BACKGROUND: Perioperative anaemia in relation to surgery is associated with adverse clinical outcomes. In an elective surgical setting, it is possible to optimize patients prior to surgery, often by iron supplementation with correction of anaemia. Possibilities for optimization prior to and during acute surgical procedures are limited. This review investigates whether iron treatment initiated perioperatively improves outcomes in patients undergoing major acute non-cardiac surgery.
METHOD: This systematic review was performed using PubMed, EMBASE (Ovid) and Scopus to identify current evidence on iron supplementation in acute surgery. Primary outcomes were allogenic blood transfusion (ABT) rate and changes in haemoglobin. Secondary outcomes were postoperative mortality, length of stay (LOS), and postoperative complications. Iron was administered at latest within 24 h after end of surgery.
RESULTS: Of the 5413 studies screened, four randomized controlled trials and nine observational cohort studies were included. Ten studies included patients with hip fractures. A meta-analysis of seven studies showed a risk reduction of transfusion (OR?=?0.35 CI 95% (0.20-0.63), p?=?0.0004, I2?=?66%). No influence on plasma haemoglobin was found. Postoperative mortality was reduced in the iron therapy group in a meta-analysis of four observational studies (OR 0.50 (CI 95% 0.26-0.96) p?=?0.04). No effect was found on LOS, but a reduction in postoperative infection was seen in four studies.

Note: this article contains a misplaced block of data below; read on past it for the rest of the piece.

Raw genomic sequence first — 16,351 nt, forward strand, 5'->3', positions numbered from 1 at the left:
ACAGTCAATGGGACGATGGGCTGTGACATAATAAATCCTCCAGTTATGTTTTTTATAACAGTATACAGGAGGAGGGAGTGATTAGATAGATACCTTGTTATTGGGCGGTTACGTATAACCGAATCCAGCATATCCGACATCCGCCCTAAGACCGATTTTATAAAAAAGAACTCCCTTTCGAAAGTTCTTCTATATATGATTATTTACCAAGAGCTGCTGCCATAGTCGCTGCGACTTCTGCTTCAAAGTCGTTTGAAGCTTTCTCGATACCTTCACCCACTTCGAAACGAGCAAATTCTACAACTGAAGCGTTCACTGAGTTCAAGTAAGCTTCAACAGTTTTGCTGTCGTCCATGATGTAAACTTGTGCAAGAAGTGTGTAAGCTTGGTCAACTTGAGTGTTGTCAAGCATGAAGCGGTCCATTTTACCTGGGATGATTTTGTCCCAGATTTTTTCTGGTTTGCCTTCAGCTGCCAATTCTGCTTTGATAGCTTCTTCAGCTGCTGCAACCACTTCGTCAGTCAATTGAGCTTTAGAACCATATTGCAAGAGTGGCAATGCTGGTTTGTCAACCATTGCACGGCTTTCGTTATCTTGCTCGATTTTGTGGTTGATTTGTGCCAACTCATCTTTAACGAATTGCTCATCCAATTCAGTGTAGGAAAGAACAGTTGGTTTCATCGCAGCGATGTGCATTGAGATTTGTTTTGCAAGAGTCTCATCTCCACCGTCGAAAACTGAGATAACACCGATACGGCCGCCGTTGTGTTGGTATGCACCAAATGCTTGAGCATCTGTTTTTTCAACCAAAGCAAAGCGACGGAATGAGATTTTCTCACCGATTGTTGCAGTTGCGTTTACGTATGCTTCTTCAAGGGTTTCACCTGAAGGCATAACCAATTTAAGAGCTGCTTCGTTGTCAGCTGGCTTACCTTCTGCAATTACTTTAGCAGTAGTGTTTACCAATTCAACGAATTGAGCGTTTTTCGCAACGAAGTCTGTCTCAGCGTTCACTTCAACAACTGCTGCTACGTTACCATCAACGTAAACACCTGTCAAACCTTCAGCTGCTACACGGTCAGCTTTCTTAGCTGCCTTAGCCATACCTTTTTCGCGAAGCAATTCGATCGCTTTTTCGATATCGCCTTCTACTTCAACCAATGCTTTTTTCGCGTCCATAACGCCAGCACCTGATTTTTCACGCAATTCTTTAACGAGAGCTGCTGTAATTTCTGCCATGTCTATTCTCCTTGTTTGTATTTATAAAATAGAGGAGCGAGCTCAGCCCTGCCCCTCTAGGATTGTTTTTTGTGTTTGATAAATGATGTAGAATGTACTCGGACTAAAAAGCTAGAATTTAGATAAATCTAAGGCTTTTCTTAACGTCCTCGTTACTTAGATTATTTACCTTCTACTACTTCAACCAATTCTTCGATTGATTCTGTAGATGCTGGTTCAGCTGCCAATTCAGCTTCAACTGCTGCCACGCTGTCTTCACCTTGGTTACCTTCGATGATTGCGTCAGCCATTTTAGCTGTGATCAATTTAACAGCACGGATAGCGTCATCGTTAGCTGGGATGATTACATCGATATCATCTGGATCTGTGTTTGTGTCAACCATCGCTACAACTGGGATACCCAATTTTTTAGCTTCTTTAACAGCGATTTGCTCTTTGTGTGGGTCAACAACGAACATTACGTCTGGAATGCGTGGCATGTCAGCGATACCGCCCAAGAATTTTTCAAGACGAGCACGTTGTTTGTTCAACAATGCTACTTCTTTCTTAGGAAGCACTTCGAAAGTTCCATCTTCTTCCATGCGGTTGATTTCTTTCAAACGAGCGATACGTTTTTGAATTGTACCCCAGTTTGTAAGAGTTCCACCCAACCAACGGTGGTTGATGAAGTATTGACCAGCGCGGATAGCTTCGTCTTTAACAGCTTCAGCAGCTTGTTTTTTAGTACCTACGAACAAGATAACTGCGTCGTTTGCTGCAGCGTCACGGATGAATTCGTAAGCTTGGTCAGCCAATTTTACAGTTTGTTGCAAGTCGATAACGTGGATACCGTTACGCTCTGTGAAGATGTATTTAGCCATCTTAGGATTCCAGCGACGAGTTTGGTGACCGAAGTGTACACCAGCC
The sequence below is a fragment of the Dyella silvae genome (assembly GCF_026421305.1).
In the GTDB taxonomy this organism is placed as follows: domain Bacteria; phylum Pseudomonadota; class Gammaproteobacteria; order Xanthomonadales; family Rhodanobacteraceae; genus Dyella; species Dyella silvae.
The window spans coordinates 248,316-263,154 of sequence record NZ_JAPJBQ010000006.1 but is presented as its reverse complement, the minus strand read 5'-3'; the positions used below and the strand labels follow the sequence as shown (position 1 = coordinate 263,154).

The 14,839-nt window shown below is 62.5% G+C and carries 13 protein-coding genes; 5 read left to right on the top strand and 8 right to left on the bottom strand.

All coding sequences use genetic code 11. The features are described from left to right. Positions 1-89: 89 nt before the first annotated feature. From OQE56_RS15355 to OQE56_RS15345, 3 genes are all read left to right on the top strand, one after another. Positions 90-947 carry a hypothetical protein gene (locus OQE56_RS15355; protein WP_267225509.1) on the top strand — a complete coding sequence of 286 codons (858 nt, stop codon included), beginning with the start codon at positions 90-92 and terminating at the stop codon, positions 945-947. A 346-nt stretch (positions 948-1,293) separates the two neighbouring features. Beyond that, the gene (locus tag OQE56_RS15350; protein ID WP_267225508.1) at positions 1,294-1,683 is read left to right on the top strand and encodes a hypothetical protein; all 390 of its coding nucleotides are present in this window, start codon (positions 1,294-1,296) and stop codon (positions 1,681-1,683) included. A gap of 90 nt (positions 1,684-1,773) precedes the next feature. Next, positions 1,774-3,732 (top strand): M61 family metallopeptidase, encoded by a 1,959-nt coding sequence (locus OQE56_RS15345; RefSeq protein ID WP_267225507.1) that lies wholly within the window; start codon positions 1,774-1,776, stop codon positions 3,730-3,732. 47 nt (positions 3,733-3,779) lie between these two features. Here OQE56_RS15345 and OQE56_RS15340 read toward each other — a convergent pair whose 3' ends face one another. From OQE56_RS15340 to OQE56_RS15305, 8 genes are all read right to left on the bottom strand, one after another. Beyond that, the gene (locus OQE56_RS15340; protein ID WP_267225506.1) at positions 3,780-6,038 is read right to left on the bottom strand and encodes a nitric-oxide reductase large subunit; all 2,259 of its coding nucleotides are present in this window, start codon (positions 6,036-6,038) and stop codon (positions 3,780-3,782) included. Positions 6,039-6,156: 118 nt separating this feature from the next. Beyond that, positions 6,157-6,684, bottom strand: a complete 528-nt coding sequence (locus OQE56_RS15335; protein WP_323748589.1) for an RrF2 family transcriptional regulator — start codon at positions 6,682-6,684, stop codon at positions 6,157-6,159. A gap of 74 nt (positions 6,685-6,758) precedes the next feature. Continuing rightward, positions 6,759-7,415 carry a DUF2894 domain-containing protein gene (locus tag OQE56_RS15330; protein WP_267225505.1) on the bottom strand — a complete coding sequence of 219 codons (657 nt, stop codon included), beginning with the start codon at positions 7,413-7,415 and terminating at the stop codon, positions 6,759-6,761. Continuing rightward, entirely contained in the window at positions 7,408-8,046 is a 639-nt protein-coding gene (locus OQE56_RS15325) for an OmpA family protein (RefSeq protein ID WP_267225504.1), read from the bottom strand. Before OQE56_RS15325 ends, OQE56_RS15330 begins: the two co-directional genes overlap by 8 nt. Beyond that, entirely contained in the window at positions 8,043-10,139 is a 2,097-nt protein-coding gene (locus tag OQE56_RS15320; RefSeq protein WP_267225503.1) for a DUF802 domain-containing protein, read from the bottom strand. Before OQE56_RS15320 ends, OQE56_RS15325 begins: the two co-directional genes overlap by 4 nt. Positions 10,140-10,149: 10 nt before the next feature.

CONCLUSIONS: This review examined perioperative iron therapy in acute major non-cardiac surgery. IV iron showed a lower 30-day mortality, a reduction in postoperative infections and a reduction in ABT largely due to the observational studies. The review primarily consisted of small observational studies and does not have the power to formally recommend this practice.